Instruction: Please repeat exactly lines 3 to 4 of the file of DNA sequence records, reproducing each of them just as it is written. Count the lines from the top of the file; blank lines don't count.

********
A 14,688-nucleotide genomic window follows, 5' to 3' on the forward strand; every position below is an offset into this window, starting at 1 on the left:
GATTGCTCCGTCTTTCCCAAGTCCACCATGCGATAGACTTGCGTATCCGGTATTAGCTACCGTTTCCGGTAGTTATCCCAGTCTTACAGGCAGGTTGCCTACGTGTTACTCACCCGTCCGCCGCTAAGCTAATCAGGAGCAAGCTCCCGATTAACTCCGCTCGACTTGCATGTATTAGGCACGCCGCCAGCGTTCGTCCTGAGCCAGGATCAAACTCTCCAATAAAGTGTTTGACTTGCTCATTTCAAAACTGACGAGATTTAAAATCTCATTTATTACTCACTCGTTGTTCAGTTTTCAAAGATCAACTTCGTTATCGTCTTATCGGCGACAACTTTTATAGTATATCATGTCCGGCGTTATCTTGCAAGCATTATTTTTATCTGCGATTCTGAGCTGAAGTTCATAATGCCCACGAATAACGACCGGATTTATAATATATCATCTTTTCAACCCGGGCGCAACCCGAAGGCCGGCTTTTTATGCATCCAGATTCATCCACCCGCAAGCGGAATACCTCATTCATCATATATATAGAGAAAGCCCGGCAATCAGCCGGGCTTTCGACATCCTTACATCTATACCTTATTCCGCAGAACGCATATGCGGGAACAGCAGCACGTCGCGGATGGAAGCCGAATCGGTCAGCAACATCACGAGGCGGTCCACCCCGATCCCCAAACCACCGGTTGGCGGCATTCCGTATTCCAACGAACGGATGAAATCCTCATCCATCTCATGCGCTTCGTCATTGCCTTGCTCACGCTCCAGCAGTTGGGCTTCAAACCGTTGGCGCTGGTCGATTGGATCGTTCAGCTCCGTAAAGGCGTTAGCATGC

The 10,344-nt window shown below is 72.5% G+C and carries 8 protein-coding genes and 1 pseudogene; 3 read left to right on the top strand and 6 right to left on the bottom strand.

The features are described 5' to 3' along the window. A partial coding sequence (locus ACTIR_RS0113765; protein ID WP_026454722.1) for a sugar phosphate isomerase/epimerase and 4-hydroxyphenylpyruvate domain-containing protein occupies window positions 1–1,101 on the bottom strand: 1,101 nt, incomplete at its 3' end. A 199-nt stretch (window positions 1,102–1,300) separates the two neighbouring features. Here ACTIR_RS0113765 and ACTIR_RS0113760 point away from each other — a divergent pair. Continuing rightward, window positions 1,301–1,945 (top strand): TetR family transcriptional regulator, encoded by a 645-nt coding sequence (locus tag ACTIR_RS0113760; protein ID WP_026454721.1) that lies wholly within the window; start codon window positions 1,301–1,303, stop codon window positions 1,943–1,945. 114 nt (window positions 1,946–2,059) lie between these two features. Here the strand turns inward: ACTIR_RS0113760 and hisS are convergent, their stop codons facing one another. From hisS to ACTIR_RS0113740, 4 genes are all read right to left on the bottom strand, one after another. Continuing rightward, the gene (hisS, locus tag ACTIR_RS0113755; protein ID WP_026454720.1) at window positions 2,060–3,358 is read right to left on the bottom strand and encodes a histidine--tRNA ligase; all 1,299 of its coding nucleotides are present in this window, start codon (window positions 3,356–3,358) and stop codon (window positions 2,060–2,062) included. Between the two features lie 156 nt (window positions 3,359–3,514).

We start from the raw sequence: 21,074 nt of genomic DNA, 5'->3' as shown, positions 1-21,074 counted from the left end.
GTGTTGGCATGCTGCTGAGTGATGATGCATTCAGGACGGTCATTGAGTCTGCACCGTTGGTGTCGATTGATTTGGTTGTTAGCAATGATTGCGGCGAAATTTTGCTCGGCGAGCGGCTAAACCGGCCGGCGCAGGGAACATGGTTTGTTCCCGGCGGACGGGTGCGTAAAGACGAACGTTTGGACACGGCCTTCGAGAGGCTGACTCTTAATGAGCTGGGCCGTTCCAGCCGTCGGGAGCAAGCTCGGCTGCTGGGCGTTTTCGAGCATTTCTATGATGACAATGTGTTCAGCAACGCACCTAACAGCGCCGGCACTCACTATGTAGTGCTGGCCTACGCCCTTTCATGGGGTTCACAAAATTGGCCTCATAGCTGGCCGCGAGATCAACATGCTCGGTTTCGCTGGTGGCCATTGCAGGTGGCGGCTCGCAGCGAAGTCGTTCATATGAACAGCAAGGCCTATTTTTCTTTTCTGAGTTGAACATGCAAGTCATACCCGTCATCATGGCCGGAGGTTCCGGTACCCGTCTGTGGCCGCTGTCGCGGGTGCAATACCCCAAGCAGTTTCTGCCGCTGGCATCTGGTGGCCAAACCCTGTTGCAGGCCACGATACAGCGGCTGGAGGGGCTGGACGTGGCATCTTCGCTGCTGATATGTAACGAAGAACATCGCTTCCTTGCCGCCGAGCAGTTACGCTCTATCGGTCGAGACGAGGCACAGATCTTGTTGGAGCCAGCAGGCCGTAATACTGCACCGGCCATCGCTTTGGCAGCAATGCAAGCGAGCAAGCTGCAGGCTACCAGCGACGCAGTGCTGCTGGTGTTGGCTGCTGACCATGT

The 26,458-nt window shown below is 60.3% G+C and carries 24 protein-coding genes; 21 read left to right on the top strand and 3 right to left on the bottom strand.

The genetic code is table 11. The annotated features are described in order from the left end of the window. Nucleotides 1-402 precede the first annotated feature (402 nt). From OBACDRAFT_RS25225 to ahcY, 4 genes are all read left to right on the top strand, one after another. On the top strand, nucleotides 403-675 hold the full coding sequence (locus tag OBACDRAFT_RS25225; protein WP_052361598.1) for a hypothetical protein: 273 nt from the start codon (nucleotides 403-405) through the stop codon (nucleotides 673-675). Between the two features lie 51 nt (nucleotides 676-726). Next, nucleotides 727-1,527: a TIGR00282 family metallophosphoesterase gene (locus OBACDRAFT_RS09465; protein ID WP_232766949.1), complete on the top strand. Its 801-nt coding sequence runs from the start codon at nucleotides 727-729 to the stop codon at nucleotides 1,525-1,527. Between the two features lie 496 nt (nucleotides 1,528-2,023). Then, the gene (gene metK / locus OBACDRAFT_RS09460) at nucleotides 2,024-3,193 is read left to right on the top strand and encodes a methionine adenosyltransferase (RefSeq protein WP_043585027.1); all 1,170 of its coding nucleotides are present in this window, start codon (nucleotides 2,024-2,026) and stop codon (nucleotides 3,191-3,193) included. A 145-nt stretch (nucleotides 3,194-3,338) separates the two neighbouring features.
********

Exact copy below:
The 10,344-nt window shown below is 72.5% G+C and carries 8 protein-coding genes and 1 pseudogene; 3 read left to right on the top strand and 6 right to left on the bottom strand.

The features are described 5' to 3' along the window. A partial coding sequence (locus ACTIR_RS0113765; protein ID WP_026454722.1) for a sugar phosphate isomerase/epimerase and 4-hydroxyphenylpyruvate domain-containing protein occupies window positions 1–1,101 on the bottom strand: 1,101 nt, incomplete at its 3' end. A 199-nt stretch (window positions 1,102–1,300) separates the two neighbouring features. Here ACTIR_RS0113765 and ACTIR_RS0113760 point away from each other — a divergent pair. Continuing rightward, window positions 1,301–1,945 (top strand): TetR family transcriptional regulator, encoded by a 645-nt coding sequence (locus tag ACTIR_RS0113760; protein ID WP_026454721.1) that lies wholly within the window; start codon window positions 1,301–1,303, stop codon window positions 1,943–1,945. 114 nt (window positions 1,946–2,059) lie between these two features. Here the strand turns inward: ACTIR_RS0113760 and hisS are convergent, their stop codons facing one another. From hisS to ACTIR_RS0113740, 4 genes are all read right to left on the bottom strand, one after another. Continuing rightward, the gene (hisS, locus tag ACTIR_RS0113755; protein ID WP_026454720.1) at window positions 2,060–3,358 is read right to left on the bottom strand and encodes a histidine--tRNA ligase; all 1,299 of its coding nucleotides are present in this window, start codon (window positions 3,356–3,358) and stop codon (window positions 2,060–2,062) included. Between the two features lie 156 nt (window positions 3,359–3,514).